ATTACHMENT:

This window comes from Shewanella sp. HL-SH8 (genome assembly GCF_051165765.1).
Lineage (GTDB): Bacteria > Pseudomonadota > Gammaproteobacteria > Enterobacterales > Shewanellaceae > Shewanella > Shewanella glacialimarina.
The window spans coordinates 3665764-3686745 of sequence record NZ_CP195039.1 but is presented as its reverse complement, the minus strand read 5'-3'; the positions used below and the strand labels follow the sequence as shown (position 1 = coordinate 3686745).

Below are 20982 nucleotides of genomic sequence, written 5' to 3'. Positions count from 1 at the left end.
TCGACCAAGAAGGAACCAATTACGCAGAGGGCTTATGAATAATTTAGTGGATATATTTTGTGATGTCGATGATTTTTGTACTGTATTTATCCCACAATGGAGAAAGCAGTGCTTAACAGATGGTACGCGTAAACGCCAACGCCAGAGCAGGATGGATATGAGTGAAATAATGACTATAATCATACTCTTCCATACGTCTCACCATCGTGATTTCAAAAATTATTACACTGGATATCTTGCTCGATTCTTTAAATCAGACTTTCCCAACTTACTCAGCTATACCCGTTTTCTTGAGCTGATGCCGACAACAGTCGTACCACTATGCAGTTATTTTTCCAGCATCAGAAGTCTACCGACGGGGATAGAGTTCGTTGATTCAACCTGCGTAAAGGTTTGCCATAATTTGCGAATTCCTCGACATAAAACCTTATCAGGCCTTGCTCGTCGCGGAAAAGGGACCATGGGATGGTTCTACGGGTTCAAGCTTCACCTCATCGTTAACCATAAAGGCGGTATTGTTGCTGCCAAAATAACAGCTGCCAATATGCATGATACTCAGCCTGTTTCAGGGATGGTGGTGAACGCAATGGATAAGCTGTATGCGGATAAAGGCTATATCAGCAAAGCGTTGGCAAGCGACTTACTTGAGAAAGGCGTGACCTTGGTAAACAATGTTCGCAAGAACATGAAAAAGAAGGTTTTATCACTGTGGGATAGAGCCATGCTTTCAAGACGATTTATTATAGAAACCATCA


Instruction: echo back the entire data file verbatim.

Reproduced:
This window comes from Shewanella sp. HL-SH8 (genome assembly GCF_051165765.1).
Lineage (GTDB): Bacteria > Pseudomonadota > Gammaproteobacteria > Enterobacterales > Shewanellaceae > Shewanella > Shewanella glacialimarina.
The window spans coordinates 3665764-3686745 of sequence record NZ_CP195039.1 but is presented as its reverse complement, the minus strand read 5'-3'; the positions used below and the strand labels follow the sequence as shown (position 1 = coordinate 3686745).

Below are 20982 nucleotides of genomic sequence, written 5' to 3'. Positions count from 1 at the left end.
TCGACCAAGAAGGAACCAATTACGCAGAGGGCTTATGAATAATTTAGTGGATATATTTTGTGATGTCGATGATTTTTGTACTGTATTTATCCCACAATGGAGAAAGCAGTGCTTAACAGATGGTACGCGTAAACGCCAACGCCAGAGCAGGATGGATATGAGTGAAATAATGACTATAATCATACTCTTCCATACGTCTCACCATCGTGATTTCAAAAATTATTACACTGGATATCTTGCTCGATTCTTTAAATCAGACTTTCCCAACTTACTCAGCTATACCCGTTTTCTTGAGCTGATGCCGACAACAGTCGTACCACTATGCAGTTATTTTTCCAGCATCAGAAGTCTACCGACGGGGATAGAGTTCGTTGATTCAACCTGCGTAAAGGTTTGCCATAATTTGCGAATTCCTCGACATAAAACCTTATCAGGCCTTGCTCGTCGCGGAAAAGGGACCATGGGATGGTTCTACGGGTTCAAGCTTCACCTCATCGTTAACCATAAAGGCGGTATTGTTGCTGCCAAAATAACAGCTGCCAATATGCATGATACTCAGCCTGTTTCAGGGATGGTGGTGAACGCAATGGATAAGCTGTATGCGGATAAAGGCTATATCAGCAAAGCGTTGGCAAGCGACTTACTTGAGAAAGGCGTGACCTTGGTAAACAATGTTCGCAAGAACATGAAAAAGAAGGTTTTATCACTGTGGGATAGAGCCATGCTTTCAAGACGATTTATTATAGAAACCATCA